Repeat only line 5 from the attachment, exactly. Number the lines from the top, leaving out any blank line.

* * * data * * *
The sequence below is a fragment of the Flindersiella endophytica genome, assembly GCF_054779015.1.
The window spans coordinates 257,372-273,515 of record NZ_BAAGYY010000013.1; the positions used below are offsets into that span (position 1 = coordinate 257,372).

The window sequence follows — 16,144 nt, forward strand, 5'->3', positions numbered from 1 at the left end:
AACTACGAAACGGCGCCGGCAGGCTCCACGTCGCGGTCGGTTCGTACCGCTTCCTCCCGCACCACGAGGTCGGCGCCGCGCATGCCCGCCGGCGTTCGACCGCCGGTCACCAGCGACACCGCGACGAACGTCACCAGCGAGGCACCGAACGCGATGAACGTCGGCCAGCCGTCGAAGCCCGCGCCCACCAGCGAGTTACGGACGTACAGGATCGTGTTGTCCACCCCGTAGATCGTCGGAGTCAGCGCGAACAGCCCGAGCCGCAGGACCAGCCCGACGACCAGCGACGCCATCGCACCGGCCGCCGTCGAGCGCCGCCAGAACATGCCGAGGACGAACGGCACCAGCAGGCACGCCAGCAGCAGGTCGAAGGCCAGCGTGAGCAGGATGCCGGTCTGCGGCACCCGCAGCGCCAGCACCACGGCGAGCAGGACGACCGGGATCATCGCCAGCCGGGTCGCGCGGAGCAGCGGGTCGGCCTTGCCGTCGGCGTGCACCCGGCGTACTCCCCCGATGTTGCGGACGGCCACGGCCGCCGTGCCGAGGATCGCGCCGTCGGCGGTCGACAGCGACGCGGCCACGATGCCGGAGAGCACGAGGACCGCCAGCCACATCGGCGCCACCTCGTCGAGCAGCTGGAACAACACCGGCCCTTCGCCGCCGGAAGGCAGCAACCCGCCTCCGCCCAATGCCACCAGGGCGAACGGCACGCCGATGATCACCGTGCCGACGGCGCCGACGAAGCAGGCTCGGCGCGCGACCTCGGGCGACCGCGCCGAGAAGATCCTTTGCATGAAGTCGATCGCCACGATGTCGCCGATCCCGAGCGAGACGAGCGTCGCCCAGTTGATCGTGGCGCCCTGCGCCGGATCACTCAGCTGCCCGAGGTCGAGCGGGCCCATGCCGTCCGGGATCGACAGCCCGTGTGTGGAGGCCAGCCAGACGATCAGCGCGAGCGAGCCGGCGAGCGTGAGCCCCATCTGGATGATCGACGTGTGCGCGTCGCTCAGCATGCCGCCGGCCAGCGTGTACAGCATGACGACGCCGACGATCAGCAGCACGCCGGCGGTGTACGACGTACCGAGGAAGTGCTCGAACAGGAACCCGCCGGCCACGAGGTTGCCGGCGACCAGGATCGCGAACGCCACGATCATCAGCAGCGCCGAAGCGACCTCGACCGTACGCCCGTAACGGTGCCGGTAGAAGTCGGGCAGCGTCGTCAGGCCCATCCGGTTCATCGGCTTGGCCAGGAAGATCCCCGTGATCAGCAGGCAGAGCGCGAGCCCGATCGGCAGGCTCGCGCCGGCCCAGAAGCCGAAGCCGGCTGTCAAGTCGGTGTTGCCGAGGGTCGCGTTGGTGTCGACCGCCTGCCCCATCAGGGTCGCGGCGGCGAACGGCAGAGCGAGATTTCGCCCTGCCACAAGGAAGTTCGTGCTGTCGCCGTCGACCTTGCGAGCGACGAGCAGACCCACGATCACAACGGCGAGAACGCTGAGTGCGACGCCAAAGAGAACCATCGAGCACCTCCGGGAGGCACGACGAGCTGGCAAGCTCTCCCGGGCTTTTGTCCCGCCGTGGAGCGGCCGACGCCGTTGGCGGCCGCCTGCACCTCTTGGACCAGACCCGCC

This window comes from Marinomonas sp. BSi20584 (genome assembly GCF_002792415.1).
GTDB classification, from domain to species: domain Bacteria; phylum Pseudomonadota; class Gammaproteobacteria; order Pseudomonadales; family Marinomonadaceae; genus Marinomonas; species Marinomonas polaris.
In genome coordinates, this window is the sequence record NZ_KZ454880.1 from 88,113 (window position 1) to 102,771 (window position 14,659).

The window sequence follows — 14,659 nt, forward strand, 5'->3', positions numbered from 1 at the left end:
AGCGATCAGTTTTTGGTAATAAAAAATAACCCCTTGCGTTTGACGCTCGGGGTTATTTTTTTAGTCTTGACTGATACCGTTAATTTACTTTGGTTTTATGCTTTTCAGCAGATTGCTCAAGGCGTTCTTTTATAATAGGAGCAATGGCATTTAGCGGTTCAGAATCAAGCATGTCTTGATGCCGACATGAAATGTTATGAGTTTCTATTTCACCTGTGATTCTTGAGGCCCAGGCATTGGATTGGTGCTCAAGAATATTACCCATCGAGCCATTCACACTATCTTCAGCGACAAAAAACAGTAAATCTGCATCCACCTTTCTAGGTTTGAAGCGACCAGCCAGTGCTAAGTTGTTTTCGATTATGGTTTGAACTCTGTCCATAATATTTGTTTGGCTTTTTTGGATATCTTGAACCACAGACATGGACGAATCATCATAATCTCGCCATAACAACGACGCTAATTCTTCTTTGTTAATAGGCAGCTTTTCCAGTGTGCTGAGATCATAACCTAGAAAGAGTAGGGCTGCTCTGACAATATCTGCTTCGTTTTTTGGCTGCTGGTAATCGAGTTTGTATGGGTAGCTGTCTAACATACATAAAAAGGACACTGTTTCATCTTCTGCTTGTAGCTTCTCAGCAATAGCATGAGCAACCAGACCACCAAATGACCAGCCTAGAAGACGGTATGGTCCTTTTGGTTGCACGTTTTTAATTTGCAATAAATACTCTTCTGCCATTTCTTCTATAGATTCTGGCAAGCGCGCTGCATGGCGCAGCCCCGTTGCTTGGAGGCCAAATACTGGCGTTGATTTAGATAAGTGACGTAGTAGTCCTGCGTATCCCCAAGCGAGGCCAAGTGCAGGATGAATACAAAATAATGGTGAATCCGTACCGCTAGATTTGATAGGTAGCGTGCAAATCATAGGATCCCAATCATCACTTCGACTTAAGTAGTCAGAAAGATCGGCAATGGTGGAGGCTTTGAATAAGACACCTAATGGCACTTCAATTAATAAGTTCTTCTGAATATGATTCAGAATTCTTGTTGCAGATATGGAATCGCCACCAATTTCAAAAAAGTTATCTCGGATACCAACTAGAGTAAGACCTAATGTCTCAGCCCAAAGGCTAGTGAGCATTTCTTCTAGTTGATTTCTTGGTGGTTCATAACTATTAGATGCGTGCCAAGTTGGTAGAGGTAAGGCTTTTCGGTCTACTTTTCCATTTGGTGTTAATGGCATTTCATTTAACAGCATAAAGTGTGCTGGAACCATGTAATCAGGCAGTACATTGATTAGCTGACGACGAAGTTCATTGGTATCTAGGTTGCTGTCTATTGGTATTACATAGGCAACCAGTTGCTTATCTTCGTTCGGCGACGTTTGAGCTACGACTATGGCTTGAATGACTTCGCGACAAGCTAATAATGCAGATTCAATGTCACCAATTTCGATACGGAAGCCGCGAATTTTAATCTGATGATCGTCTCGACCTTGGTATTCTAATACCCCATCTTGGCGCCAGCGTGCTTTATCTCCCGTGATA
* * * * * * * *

This window comes from Marinomonas sp. BSi20584 (genome assembly GCF_002792415.1).